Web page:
Samsung recently started rolling out a new software update for its first-generation Galaxy Buds that was touted as the major update for the device and brings several new features from Galaxy Buds+ such as Swift Pair, Ambient sound, etc to the device. However, it seems that the latest update has started creating problems for several users.
According to the report by SamMobile, several users have started posting on social media and Samsung’s official forum about the connectivity issues after the update, irresponsive gesture controls, unstable ambient sound mode. In contrast, some users have reported inconsistency in sound output as well. Some users have even reported about the complete failure of the left earbud after the update.
The entire problem is a part of the recently released firmware build R170XXU0ATD2 for Galaxy Buds with which Samsung was planning to bring some latest and greatest Buds+ feature to old devices. However, Samsung, as of now, has not commented anything about this issue or the reason behind it. But as we know, the entire chaos has happened because of the latest software update. Another software patch might fix them.
For those unaware, Samsung rolled out the update two days back that brings features like Microsoft Swift pairing, improved ambient sound mode and ability to resume the playback from the popular music apps.
Among others, the ambient sound was the most touted feature that now allows Galaxy Buds users complete control over how they want to tune in and out the ambient sound. Also, the function now automatically turns on, unlike the previous update where users have to do it manually using the companion app.
Production of the iPhone 12 is reportedly running behind schedule, as Apple wrestles with supply chain issues caused by the COVID-19 pandemic, as well as a travel ban imposed by the Chinese government.
According to the Wall Street Journal, Apple is around one month behind schedule. This echoes similar reports from Ming-Chi Kuo, who is regarded as one of the most accurate soothsayers of Apple’s intentions.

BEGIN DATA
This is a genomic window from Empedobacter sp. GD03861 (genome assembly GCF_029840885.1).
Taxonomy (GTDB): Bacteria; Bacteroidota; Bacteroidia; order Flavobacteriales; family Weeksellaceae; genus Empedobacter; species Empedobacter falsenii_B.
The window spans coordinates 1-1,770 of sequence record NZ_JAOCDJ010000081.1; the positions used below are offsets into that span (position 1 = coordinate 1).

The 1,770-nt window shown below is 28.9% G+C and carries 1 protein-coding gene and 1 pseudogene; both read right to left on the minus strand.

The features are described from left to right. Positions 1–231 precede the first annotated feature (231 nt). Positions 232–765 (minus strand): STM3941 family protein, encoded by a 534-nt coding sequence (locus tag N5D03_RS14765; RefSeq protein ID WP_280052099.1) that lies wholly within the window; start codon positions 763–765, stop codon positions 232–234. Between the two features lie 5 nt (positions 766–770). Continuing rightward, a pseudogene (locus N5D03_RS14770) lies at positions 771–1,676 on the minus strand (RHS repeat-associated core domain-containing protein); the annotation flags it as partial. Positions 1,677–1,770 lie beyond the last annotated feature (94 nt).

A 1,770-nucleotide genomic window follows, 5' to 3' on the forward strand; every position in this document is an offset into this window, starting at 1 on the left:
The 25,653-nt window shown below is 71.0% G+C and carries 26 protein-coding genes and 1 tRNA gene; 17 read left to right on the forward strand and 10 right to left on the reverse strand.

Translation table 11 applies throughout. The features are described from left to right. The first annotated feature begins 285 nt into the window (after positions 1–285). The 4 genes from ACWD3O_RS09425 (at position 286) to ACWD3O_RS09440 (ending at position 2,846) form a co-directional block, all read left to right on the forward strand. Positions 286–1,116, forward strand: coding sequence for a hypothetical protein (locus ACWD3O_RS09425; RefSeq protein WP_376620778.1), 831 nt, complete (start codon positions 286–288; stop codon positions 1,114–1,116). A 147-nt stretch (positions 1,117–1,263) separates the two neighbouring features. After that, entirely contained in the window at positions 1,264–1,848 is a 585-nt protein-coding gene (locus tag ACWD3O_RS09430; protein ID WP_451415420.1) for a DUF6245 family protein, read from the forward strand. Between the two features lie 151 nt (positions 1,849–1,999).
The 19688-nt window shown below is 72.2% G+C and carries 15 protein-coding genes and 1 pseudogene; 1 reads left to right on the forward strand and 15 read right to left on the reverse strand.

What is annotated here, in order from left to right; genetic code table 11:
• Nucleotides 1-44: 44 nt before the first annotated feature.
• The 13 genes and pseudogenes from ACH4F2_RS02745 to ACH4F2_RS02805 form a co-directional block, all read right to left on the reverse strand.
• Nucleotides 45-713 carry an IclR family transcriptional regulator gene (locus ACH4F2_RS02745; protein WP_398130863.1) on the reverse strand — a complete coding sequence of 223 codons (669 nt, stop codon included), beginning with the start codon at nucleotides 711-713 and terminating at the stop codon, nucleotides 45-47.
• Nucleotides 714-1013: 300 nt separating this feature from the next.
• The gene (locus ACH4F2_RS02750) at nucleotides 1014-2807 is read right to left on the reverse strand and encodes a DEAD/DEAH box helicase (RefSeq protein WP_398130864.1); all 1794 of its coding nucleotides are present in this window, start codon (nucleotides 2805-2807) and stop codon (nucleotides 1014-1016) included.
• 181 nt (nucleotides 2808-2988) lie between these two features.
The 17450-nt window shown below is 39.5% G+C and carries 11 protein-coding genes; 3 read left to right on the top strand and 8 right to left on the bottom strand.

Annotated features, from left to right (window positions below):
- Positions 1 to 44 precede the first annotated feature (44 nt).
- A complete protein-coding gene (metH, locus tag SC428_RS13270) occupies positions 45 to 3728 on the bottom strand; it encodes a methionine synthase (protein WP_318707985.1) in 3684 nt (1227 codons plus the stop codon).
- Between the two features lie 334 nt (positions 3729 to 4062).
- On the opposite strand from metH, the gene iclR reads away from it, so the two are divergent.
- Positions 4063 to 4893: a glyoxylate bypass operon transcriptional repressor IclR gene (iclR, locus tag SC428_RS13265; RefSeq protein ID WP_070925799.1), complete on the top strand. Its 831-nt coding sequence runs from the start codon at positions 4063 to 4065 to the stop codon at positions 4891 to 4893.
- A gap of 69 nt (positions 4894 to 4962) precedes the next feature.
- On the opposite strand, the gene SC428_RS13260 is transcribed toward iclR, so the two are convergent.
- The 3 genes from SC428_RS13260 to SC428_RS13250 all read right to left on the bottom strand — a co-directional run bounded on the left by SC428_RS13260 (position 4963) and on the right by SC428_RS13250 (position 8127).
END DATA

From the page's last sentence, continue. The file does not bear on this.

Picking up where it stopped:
The iPhone 12 series is expected to be radically different from previous models, with a design that apes the current-generation iPad Pro. Apple is expected to return to a flat chassis, which was last seen with the 2016 iPhone SE. Four devices are reportedly planned, each packing a 5G radio, and using Apple’s upcoming 5nm-process A14 platform.
This delay will potentially push back the date of the iPhone 12’s release. Like clockwork, Apple has traditionally launched its mobile products in September, with the exception of minor devices like the iPhone SE. It is arguably the most reliable event in the consumer tech calendar.
Wall Street analyst worries iPhone is facing ‘2nd recession’ after 2019 annus horribilis
And, unfortunately for Apple, it’ll likely have a knock-on effect on the firm’s bottom line for its busy Q1 that falls in the Christmas period, with build estimates for its phones cut by as much as 20 per cent. The iPhone represents a significant part of Apple’s business, and each year, the latest models represent the lion’s share of that figure.
In February, Apple advised investors it would miss previously projected revenue forecasts due to production struggles. These woes have continued beyond the first quarter, particularly due to the inability of Apple engineers to travel to China to assist with prototype assembly. The WSJ claimed Apple staffers have been told to assist their Chinese colleagues via video call, rather than collaborate in person. ®
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Written by Anuj Bhatia
| New Delhi |
Updated: April 28, 2020 10:19:03 am
If you lived through the 90s, more than likely you remember these gadgets made by Apple (Image credit: Uelef/Wikipedia Commons) The image has been cropped to fit the web page.
Apple has a long and illustrious history…a company that is perceived as more than a tech firm. In its 44 years, Apple has revolutionised the smartphone and PC industries, created many new product categories and developed new business models. Under the watch of Steve Jobs, Apple has delivered many hit products: Mac, iPod, iPhone and iPad. And the culture of innovation still continues with Tim Cook at the helm.